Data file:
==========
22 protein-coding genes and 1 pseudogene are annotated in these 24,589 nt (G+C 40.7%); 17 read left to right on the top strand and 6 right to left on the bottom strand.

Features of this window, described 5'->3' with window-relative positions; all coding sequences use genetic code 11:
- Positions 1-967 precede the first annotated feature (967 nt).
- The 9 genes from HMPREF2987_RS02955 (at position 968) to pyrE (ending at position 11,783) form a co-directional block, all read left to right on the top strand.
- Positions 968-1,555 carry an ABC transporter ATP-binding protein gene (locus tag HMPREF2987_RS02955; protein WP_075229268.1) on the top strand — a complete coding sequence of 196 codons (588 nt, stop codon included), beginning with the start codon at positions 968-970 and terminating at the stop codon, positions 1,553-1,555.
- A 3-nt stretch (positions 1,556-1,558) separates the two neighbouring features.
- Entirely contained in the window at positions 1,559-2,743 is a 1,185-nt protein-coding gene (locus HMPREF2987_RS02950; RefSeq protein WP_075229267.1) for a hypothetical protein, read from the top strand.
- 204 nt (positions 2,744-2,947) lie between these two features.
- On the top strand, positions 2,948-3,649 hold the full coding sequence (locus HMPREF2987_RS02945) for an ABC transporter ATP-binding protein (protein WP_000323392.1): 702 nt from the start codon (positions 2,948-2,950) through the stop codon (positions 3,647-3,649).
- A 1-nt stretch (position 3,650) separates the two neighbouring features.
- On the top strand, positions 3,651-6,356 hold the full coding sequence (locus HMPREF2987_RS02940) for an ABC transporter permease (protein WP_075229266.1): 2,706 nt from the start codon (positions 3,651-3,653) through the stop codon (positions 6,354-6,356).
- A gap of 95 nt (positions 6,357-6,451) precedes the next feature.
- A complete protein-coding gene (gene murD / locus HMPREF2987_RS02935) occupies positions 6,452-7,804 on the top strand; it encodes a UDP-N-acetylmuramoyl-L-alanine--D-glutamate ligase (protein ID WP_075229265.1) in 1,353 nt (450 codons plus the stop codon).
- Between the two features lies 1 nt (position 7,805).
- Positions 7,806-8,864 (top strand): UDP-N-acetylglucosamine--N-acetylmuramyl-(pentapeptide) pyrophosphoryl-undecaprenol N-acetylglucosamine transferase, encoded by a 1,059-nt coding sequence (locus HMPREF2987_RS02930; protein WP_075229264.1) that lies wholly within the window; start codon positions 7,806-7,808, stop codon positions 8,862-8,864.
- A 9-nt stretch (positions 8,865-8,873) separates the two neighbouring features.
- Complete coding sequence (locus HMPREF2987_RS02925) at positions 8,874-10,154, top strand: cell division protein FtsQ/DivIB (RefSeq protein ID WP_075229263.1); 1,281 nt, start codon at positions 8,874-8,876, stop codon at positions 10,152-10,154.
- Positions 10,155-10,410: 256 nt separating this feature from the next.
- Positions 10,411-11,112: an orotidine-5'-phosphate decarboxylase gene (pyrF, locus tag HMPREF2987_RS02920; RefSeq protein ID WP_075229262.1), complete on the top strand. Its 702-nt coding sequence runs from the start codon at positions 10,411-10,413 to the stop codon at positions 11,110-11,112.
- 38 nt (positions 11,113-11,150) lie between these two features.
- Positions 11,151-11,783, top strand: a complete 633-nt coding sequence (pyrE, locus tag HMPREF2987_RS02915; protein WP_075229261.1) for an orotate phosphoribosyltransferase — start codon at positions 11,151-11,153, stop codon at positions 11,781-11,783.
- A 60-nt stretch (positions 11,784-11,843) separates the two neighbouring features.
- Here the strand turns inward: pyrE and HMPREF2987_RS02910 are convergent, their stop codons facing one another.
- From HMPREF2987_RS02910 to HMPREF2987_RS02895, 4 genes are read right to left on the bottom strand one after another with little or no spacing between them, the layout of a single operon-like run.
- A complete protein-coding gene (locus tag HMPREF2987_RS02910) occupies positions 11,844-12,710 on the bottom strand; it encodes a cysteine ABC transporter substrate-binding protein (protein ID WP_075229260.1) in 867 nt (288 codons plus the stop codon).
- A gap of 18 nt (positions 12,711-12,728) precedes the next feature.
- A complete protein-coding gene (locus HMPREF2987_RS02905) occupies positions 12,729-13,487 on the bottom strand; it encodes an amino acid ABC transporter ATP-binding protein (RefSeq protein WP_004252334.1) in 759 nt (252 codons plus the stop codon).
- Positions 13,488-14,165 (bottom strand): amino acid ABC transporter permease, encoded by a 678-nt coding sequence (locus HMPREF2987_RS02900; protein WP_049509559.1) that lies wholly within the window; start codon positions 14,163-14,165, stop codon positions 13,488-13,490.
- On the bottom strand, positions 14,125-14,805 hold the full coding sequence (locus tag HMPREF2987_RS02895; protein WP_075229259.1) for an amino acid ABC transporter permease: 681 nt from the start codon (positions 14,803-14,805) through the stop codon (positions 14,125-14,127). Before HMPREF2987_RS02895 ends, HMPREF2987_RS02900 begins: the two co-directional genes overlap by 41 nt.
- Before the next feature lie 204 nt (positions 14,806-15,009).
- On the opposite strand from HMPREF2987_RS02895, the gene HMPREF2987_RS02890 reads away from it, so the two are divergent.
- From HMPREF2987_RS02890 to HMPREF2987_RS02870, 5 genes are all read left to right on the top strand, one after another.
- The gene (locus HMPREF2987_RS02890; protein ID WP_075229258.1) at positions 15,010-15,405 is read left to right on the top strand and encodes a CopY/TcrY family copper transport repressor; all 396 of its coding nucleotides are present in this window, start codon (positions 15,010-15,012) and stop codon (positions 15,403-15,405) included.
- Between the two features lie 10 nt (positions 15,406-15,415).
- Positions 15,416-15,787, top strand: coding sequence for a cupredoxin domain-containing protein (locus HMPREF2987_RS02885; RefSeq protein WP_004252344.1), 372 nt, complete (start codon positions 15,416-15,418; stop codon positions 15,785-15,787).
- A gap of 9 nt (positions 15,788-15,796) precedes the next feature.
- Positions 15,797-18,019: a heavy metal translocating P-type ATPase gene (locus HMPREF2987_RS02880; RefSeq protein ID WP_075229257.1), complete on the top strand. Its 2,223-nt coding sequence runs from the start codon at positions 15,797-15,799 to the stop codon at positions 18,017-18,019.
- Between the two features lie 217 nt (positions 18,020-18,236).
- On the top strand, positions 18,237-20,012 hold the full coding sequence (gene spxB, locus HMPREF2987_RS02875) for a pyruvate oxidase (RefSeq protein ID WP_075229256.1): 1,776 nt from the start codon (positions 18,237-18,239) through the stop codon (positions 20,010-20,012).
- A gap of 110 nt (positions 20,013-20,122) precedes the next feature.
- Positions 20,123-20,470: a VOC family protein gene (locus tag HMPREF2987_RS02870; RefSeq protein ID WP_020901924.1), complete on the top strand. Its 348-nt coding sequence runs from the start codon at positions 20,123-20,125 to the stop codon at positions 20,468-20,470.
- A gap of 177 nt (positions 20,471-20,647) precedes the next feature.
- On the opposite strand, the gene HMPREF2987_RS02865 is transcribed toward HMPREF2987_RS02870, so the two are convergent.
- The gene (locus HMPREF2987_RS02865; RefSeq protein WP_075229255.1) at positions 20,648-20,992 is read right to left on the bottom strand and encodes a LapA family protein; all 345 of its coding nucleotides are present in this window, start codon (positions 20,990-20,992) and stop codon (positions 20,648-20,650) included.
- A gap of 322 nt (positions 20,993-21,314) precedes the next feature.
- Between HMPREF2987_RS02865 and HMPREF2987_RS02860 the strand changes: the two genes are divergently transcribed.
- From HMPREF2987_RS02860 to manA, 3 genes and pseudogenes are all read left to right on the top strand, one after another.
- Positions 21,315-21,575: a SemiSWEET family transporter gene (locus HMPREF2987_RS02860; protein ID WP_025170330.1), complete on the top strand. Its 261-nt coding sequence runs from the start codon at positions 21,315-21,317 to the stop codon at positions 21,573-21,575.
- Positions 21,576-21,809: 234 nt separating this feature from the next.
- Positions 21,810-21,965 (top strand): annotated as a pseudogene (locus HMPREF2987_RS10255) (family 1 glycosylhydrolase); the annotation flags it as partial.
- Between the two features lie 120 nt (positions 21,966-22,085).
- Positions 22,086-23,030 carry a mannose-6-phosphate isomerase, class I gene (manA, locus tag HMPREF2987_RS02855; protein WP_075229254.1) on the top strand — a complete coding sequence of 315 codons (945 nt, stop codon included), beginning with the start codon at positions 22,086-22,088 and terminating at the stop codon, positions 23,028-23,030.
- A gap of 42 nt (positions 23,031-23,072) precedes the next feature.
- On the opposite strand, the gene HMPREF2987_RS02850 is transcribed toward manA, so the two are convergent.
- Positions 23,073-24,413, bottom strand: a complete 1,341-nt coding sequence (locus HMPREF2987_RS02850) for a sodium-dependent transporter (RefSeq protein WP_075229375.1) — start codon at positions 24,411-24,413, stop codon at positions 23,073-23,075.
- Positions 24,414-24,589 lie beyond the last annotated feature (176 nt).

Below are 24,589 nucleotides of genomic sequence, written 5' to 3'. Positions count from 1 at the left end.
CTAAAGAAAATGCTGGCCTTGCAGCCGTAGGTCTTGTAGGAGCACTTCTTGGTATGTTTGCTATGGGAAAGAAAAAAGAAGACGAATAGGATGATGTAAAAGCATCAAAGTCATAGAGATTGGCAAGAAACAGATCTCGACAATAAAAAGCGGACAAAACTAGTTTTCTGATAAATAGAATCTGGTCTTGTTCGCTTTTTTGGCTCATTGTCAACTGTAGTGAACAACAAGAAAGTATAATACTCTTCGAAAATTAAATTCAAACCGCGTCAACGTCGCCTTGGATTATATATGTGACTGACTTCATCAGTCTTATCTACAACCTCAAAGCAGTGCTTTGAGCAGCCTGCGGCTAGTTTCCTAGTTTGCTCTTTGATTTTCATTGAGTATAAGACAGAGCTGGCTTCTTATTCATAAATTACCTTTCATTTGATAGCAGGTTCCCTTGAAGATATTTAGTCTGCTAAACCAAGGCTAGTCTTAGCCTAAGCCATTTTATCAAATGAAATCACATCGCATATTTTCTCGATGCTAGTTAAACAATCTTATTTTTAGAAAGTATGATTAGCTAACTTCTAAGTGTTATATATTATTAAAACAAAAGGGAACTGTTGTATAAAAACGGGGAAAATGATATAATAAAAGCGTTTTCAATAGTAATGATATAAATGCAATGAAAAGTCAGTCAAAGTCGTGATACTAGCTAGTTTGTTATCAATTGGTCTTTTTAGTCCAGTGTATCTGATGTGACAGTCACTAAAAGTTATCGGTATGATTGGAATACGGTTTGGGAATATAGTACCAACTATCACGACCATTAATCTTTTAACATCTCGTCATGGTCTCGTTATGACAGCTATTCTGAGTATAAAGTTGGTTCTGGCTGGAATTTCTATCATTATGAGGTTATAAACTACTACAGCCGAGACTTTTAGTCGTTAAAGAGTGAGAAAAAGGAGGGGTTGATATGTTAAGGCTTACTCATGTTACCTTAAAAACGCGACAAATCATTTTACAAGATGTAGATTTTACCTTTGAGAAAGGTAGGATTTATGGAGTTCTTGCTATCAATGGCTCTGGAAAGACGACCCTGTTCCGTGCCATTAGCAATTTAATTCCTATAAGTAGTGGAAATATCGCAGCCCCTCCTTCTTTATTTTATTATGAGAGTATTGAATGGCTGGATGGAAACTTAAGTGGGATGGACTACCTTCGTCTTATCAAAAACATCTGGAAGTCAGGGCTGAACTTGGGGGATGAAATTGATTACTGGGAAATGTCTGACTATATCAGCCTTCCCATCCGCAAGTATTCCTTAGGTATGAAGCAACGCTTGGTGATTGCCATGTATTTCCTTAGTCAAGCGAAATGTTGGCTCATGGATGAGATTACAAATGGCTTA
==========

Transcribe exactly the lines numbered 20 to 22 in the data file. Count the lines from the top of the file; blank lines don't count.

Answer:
- 38 nt (positions 11,113-11,150) lie between these two features.
- Positions 11,151-11,783, top strand: a complete 633-nt coding sequence (pyrE, locus tag HMPREF2987_RS02915; protein WP_075229261.1) for an orotate phosphoribosyltransferase — start codon at positions 11,151-11,153, stop codon at positions 11,781-11,783.
- A 60-nt stretch (positions 11,784-11,843) separates the two neighbouring features.